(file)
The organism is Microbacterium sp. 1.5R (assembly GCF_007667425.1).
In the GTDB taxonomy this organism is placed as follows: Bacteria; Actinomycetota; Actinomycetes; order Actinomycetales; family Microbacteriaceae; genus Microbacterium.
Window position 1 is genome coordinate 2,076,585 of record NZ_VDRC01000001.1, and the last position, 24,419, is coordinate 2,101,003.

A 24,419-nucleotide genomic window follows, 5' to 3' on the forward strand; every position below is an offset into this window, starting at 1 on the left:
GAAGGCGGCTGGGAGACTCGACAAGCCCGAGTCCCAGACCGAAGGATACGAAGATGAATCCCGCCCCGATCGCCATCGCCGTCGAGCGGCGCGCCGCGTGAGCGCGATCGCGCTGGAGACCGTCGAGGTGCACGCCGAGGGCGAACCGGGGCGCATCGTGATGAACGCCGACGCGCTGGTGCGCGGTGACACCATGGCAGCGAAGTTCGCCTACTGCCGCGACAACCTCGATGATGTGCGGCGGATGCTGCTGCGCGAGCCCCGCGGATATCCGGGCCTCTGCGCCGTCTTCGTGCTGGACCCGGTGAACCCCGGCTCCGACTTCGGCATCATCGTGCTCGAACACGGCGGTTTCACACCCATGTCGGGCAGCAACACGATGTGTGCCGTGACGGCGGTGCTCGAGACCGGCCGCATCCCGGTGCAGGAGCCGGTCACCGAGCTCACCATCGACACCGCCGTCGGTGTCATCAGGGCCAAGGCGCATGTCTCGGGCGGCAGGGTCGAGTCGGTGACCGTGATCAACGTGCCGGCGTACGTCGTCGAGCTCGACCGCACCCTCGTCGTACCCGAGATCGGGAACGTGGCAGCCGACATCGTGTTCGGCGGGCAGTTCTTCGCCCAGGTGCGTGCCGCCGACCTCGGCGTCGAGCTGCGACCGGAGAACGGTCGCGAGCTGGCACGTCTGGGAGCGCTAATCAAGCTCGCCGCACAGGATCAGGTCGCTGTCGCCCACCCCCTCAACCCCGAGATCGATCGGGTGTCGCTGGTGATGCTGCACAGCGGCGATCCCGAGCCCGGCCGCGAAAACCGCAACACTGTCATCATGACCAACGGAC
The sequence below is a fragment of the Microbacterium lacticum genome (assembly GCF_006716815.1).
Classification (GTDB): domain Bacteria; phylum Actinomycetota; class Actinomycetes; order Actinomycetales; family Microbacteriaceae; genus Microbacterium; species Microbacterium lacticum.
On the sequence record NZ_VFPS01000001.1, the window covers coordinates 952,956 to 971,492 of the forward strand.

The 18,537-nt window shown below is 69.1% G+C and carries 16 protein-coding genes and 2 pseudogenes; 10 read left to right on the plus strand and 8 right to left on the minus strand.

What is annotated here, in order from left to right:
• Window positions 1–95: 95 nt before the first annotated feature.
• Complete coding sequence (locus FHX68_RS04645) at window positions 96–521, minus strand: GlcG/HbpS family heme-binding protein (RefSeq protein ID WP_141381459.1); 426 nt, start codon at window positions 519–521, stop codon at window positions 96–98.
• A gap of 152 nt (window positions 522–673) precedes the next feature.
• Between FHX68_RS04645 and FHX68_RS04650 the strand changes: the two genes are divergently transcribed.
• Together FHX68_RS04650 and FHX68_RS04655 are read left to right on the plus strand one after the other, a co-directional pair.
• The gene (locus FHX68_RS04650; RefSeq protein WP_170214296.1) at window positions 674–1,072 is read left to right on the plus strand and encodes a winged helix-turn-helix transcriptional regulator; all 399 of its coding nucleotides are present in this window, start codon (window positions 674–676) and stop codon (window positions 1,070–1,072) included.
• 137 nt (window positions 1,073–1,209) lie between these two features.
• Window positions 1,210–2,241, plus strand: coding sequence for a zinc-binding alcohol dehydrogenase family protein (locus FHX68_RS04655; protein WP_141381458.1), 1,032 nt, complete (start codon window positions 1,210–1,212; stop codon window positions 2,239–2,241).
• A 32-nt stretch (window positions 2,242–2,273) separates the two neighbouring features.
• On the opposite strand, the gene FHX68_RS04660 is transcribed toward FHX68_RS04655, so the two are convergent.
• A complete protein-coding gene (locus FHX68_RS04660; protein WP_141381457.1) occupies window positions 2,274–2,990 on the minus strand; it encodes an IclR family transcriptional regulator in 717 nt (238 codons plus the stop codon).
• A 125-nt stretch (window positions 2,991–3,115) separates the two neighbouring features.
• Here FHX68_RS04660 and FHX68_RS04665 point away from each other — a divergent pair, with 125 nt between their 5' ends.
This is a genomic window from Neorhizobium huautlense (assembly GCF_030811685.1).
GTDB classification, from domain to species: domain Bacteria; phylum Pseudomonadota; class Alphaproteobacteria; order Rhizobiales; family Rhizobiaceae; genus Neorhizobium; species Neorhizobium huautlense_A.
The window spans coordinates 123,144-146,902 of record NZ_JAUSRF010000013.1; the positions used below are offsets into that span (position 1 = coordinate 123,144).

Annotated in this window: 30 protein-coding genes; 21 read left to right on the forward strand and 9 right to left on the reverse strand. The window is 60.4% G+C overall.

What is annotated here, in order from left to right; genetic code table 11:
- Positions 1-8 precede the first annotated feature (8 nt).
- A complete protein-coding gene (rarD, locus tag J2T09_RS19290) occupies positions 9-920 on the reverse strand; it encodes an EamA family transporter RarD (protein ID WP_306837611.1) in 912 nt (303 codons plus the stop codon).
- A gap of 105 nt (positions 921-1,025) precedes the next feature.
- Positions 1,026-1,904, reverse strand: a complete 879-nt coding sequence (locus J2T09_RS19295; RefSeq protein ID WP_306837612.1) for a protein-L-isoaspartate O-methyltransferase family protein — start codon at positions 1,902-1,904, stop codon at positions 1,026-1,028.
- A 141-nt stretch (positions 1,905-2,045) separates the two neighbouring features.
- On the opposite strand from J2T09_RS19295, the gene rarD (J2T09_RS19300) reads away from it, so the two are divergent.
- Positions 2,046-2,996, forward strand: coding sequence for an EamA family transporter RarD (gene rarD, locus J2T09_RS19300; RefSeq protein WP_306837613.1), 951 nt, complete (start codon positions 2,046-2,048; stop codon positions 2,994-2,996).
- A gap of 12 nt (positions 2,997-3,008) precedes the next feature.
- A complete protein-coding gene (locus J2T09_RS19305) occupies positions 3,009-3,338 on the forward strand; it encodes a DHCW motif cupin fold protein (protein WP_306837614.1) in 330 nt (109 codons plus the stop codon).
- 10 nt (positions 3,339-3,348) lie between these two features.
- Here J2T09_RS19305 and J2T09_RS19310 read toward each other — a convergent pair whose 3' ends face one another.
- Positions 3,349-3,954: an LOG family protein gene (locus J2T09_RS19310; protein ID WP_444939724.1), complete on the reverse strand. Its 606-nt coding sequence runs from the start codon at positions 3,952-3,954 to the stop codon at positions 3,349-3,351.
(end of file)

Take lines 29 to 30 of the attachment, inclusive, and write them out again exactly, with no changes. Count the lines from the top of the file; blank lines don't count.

- Positions 1-8 precede the first annotated feature (8 nt).
- A complete protein-coding gene (rarD, locus tag J2T09_RS19290) occupies positions 9-920 on the reverse strand; it encodes an EamA family transporter RarD (protein ID WP_306837611.1) in 912 nt (303 codons plus the stop codon).